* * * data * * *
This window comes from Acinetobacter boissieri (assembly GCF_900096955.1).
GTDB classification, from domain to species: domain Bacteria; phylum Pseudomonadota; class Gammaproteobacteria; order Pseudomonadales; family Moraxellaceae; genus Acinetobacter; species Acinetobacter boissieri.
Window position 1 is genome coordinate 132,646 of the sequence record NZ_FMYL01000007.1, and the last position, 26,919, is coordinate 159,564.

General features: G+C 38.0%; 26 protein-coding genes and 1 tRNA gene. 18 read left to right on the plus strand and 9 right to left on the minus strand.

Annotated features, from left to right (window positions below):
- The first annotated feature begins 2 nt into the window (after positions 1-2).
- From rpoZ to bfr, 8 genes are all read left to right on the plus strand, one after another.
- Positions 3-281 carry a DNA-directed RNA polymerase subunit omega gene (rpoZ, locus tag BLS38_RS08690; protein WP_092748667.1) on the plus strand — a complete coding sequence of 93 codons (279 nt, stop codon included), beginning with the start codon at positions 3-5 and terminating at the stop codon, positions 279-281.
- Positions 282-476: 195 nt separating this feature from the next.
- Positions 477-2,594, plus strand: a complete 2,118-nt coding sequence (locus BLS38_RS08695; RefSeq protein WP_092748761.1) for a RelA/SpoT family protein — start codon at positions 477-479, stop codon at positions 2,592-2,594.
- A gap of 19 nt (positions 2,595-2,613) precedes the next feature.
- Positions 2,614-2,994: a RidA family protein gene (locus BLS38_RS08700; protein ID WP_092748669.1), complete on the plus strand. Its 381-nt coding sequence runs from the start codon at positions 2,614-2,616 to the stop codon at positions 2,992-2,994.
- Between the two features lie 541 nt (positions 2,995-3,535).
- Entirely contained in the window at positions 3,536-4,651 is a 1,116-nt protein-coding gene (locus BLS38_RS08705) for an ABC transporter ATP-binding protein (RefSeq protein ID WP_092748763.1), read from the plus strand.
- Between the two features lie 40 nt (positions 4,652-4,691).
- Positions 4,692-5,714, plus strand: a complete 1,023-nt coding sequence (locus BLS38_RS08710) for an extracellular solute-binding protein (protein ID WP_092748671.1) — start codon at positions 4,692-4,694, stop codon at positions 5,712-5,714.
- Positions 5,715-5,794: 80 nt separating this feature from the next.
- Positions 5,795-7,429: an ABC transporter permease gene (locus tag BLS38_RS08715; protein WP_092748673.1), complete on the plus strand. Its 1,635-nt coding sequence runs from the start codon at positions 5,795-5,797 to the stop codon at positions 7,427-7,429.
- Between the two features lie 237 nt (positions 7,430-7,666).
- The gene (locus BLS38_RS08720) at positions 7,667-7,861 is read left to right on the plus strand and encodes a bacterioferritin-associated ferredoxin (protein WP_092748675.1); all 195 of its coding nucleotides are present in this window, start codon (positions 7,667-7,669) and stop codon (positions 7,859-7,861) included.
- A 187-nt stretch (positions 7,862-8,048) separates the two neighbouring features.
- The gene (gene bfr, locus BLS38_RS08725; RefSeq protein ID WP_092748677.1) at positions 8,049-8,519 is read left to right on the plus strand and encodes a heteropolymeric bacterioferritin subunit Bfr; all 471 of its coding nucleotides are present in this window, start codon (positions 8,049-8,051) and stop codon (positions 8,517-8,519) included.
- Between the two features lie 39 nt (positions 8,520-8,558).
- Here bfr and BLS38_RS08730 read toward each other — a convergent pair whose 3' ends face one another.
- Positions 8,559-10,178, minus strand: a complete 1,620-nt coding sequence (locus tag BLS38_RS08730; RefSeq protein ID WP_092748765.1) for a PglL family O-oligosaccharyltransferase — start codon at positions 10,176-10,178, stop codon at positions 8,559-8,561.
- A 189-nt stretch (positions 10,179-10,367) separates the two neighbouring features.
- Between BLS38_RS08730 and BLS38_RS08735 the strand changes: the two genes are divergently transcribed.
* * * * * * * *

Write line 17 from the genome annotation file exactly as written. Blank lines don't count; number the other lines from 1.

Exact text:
- Positions 5,715-5,794: 80 nt separating this feature from the next.